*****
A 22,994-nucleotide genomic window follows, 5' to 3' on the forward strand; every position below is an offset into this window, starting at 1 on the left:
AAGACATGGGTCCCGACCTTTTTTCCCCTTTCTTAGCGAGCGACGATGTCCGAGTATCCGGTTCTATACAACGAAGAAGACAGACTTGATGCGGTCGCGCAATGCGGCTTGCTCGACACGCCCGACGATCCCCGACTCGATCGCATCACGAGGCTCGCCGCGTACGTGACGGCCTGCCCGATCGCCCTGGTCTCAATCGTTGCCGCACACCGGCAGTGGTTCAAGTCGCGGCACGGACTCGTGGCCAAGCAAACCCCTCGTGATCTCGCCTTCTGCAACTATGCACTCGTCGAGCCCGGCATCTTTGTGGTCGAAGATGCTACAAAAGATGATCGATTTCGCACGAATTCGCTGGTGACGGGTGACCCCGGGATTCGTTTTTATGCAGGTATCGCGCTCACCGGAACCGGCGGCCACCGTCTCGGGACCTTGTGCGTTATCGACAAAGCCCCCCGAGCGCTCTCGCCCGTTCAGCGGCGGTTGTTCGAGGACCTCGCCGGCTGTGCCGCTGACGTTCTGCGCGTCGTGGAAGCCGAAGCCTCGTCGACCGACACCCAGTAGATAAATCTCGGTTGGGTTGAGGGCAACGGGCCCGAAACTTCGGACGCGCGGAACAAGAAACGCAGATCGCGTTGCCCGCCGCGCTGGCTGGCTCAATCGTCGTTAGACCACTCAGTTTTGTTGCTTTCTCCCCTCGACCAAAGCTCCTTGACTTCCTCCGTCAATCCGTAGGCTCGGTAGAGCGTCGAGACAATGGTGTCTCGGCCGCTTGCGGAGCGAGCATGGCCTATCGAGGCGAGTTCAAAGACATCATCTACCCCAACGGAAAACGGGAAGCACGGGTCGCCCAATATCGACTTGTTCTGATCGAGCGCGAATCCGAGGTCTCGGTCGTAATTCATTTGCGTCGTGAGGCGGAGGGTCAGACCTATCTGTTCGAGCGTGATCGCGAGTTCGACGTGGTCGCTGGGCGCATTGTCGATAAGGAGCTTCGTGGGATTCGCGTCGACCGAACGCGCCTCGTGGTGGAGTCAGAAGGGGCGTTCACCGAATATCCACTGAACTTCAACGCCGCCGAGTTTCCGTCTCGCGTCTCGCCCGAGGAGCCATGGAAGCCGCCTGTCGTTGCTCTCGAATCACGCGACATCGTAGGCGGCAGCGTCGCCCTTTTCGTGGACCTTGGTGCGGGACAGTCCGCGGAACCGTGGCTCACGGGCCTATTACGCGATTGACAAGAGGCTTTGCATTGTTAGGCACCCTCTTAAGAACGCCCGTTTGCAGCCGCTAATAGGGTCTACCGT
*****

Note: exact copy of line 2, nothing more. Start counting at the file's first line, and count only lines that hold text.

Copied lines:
AAGACATGGGTCCCGACCTTTTTTCCCCTTTCTTAGCGAGCGACGATGTCCGAGTATCCGGTTCTATACAACGAAGAAGACAGACTTGATGCGGTCGCGCAATGCGGCTTGCTCGACACGCCCGACGATCCCCGACTCGATCGCATCACGAGGCTCGCCGCGTACGTGACGGCCTGCCCGATCGCCCTGGTCTCAATCGTTGCCGCACACCGGCAGTGGTTCAAGTCGCGGCACGGACTCGTGGCCAAGCAAACCCCTCGTGATCTCGCCTTCTGCAACTATGCACTCGTCGAGCCCGGCATCTTTGTGGTCGAAGATGCTACAAAAGATGATCGATTTCGCACGAATTCGCTGGTGACGGGTGACCCCGGGATTCGTTTTTATGCAGGTATCGCGCTCACCGGAACCGGCGGCCACCGTCTCGGGACCTTGTGCGTTATCGACAAAGCCCCCCGAGCGCTCTCGCCCGTTCAGCGGCGGTTGTTCGAGGACCTCGCCGGCTGTGCCGCTGACGTTCTGCGCGTCGTGGAAGCCGAAGCCTCGTCGACCGACACCCAGTAGATAAATCTCGGTTGGGTTGAGGGCAACGGGCCCGAAACTTCGGACGCGCGGAACAAGAAACGCAGATCGCGTTGCCCGCCGCGCTGGCTGGCTCAATCGTCGTTAGACCACTCAGTTTTGTTGCTTTCTCCCCTCGACCAAAGCTCCTTGACTTCCTCCGTCAATCCGTAGGCTCGGTAGAGCGTCGAGACAATGGTGTCTCGGCCGCTTGCGGAGCGAGCATGGCCTATCGAGGCGAGTTCAAAGACATCATCTACCCCAACGGAAAACGGGAAGCACGGGTCGCCCAATATCGACTTGTTCTGATCGAGCGCGAATCCGAGGTCTCGGTCGTAATTCATTTGCGTCGTGAGGCGGAGGGTCAGACCTATCTGTTCGAGCGTGATCGCGAGTTCGACGTGGTCGCTGGGCGCATTGTCGATAAGGAGCTTCGTGGGATTCGCGTCGACCGAACGCGCCTCGTGGTGGAGTCAGAAGGGGCGTTCACCGAATATCCACTGAACTTCAACGCCGCCGAGTTTCCGTCTCGCGTCTCGCCCGAGGAGCCATGGAAGCCGCCTGTCGTTGCTCTCGAATCACGCGACATCGTAGGCGGCAGCGTCGCCCTTTTCGTGGACCTTGGTGCGGGACAGTCCGCGGAACCGTGGCTCACGGGCCTATTACGCGATTGACAAGAGGCTTTGCATTGTTAGGCACCCTCTTAAGAACGCCCGTTTGCAGCCGCTAATAGGGTCTACCGT